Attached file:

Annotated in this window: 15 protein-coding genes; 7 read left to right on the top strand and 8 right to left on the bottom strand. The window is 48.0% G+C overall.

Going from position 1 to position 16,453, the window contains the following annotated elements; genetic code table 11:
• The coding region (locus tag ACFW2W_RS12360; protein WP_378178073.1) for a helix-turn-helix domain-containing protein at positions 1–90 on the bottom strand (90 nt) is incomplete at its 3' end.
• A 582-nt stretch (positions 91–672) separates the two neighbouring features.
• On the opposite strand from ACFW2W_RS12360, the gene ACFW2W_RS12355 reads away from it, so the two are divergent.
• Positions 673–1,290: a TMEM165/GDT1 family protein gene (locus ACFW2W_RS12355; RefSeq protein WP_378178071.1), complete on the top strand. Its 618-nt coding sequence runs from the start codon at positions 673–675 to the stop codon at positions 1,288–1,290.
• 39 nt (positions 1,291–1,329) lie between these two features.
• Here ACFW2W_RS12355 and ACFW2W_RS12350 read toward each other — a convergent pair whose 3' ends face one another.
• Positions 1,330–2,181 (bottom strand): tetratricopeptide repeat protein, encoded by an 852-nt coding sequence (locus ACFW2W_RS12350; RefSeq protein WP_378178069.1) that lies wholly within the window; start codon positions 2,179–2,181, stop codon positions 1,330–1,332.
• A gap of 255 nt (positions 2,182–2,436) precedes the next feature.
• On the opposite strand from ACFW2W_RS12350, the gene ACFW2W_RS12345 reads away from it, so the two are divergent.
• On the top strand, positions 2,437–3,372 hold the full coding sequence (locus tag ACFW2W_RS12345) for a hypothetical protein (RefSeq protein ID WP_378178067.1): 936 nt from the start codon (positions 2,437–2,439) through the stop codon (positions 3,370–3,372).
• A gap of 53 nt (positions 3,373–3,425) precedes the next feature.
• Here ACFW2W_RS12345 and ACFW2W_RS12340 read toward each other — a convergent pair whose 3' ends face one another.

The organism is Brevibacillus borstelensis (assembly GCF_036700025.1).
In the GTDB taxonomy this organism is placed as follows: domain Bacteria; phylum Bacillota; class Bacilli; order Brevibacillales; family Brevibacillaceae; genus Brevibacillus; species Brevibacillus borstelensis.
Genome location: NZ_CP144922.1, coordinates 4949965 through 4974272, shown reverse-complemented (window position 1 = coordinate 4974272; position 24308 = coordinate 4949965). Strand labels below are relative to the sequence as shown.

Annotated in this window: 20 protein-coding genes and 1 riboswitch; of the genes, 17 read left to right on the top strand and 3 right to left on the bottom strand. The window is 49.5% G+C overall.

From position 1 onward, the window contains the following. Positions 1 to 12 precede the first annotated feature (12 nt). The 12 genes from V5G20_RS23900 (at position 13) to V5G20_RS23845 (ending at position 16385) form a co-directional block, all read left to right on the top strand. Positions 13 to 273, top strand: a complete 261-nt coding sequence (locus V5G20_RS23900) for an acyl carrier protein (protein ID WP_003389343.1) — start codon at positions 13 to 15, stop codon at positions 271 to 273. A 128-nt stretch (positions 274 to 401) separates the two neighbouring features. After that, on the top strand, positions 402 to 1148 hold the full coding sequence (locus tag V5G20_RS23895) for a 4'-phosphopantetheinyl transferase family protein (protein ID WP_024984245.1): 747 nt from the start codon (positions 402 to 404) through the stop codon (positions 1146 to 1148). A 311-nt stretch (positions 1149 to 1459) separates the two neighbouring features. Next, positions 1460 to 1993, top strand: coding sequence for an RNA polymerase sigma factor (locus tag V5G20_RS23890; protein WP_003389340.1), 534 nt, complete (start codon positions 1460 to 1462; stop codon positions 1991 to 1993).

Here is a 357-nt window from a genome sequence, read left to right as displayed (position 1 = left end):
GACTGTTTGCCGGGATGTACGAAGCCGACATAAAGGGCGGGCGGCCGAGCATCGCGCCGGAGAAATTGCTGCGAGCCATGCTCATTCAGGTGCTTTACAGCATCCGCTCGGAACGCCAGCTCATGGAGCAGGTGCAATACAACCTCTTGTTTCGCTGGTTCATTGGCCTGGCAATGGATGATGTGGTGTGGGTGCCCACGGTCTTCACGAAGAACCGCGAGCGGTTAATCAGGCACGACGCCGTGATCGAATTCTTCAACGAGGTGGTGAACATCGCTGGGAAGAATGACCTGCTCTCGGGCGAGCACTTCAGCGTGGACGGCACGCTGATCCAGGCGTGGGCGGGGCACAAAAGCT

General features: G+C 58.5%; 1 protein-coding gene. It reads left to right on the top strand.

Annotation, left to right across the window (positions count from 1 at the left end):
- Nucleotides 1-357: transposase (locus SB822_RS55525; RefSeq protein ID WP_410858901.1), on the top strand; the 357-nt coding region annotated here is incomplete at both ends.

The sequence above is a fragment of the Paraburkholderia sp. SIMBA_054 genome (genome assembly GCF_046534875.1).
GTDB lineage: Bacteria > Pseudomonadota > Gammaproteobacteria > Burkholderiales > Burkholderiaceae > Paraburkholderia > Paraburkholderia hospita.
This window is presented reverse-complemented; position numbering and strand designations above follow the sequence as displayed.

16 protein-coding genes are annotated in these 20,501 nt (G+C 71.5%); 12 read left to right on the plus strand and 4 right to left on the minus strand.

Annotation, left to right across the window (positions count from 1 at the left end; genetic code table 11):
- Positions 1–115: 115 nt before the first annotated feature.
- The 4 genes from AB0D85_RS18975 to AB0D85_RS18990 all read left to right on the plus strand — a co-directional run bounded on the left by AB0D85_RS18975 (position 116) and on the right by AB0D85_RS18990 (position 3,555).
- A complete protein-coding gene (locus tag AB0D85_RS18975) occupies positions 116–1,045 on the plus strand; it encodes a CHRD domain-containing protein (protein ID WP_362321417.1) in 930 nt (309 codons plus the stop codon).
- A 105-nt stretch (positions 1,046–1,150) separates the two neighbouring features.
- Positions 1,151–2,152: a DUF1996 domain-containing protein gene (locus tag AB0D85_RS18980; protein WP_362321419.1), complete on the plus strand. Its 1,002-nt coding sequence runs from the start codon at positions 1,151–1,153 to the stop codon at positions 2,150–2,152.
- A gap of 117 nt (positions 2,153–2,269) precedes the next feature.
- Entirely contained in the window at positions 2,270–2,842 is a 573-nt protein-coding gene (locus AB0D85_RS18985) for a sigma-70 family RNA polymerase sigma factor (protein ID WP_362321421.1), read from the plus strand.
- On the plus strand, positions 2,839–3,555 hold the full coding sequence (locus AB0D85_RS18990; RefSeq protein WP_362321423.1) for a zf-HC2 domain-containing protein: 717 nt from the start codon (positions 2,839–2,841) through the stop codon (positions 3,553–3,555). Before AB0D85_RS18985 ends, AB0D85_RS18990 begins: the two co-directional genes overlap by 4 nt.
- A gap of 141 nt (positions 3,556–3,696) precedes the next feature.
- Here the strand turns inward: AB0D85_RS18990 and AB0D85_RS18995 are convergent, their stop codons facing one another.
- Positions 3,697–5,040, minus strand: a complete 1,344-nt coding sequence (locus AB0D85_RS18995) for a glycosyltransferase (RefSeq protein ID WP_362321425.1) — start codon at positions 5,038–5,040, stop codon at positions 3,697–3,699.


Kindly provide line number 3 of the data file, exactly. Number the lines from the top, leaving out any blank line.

• The coding region (locus tag ACFW2W_RS12360; protein WP_378178073.1) for a helix-turn-helix domain-containing protein at positions 1–90 on the bottom strand (90 nt) is incomplete at its 3' end.